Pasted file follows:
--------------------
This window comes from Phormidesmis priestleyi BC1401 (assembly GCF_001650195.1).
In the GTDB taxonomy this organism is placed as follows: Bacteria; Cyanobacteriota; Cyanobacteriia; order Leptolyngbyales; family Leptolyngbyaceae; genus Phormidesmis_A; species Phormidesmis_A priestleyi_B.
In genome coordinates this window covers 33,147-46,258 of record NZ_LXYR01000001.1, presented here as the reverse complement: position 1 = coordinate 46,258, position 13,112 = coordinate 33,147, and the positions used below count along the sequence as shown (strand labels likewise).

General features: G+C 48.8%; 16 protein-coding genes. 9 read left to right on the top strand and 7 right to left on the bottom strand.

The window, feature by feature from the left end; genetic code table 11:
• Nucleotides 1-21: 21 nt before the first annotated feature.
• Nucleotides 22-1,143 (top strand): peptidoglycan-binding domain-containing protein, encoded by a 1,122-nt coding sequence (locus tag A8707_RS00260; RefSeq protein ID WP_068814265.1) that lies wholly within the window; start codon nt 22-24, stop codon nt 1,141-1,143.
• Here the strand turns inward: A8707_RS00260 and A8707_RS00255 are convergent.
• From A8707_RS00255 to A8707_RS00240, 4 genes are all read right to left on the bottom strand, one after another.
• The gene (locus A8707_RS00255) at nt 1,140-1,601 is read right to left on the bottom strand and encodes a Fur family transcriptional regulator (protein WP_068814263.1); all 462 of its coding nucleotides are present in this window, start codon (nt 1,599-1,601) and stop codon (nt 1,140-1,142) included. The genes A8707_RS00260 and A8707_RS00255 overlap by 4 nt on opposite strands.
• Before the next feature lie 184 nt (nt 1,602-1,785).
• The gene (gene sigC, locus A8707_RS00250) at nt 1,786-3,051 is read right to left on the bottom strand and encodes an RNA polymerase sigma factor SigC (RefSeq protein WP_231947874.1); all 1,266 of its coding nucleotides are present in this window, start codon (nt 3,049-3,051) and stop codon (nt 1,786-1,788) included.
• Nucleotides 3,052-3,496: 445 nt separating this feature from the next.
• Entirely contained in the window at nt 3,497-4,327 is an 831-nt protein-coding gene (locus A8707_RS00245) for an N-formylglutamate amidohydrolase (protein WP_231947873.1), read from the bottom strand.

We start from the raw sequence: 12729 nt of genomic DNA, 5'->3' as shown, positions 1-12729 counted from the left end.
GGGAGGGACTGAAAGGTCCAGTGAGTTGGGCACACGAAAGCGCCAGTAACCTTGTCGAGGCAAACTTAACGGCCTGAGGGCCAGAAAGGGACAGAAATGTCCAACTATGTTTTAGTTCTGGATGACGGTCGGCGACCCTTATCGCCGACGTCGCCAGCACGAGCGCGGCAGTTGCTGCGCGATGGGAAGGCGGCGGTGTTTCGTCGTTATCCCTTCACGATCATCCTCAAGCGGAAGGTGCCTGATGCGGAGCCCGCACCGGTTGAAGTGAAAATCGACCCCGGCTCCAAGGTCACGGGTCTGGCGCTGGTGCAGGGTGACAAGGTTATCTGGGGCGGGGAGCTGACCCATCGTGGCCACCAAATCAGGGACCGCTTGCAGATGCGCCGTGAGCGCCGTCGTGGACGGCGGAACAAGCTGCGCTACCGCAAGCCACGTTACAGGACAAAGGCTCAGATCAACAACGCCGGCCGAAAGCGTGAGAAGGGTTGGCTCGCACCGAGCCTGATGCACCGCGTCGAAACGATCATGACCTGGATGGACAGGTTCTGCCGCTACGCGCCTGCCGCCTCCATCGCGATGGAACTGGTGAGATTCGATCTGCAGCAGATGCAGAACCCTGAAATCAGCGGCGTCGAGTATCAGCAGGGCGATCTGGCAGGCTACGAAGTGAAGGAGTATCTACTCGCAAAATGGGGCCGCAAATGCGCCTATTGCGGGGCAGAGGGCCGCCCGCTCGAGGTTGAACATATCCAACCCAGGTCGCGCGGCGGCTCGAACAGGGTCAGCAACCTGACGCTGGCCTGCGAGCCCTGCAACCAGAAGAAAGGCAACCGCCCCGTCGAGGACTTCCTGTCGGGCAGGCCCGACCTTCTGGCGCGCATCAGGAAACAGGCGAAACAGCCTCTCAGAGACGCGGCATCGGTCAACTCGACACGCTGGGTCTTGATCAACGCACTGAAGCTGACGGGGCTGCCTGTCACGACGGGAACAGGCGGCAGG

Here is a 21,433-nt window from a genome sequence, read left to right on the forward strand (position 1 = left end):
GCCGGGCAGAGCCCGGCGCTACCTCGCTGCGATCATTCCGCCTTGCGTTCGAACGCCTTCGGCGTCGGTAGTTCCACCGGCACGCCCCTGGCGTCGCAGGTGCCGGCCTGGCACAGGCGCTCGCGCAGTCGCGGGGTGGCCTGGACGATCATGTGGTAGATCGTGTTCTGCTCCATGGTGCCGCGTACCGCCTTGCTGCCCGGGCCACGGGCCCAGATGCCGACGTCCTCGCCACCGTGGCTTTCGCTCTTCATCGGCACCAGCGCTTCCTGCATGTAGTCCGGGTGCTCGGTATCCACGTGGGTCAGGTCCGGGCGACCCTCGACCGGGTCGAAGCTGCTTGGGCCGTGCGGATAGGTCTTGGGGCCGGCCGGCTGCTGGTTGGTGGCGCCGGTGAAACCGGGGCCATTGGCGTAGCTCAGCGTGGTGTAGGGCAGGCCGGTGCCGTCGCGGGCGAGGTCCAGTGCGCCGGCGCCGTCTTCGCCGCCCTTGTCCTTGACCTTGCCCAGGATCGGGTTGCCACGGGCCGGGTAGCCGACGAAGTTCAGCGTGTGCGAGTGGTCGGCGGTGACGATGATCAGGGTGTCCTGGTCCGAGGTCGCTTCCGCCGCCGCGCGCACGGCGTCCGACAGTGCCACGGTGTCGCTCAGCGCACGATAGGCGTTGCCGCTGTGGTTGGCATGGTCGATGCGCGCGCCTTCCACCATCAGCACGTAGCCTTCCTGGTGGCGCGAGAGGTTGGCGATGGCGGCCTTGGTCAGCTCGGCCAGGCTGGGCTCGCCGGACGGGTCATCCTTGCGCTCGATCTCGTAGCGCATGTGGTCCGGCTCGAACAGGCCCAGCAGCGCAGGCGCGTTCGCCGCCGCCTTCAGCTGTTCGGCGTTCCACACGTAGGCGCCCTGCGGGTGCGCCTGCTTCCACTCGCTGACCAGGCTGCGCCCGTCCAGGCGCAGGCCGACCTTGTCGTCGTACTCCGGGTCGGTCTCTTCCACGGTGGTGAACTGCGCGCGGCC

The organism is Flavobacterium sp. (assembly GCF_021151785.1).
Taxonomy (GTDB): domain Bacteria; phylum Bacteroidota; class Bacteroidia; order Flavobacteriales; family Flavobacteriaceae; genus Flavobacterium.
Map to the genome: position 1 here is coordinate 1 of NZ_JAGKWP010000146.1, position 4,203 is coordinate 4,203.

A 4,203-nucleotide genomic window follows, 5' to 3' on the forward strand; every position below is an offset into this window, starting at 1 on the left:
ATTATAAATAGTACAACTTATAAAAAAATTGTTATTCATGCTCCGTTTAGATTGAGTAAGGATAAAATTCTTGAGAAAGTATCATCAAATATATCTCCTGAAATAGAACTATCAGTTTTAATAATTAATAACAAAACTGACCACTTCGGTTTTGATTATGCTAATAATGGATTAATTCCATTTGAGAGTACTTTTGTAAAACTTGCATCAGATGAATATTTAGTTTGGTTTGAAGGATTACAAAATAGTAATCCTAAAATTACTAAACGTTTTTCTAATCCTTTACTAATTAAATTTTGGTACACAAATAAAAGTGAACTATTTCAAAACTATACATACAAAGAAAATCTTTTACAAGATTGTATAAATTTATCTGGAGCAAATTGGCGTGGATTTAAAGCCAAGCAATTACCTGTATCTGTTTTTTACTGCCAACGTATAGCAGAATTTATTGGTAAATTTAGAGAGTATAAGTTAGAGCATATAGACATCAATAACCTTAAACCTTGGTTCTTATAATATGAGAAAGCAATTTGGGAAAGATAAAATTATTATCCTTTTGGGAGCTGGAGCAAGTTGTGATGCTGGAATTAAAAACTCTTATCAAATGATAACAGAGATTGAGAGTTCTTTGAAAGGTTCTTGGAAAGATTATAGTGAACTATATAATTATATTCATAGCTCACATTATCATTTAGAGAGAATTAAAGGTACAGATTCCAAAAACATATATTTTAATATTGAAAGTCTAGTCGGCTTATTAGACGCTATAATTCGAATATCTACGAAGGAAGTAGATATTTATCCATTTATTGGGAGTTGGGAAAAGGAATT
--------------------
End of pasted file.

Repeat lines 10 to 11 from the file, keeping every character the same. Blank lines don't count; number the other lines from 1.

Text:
• The gene (locus A8707_RS00255) at nt 1,140-1,601 is read right to left on the bottom strand and encodes a Fur family transcriptional regulator (protein WP_068814263.1); all 462 of its coding nucleotides are present in this window, start codon (nt 1,599-1,601) and stop codon (nt 1,140-1,142) included. The genes A8707_RS00260 and A8707_RS00255 overlap by 4 nt on opposite strands.
• Before the next feature lie 184 nt (nt 1,602-1,785).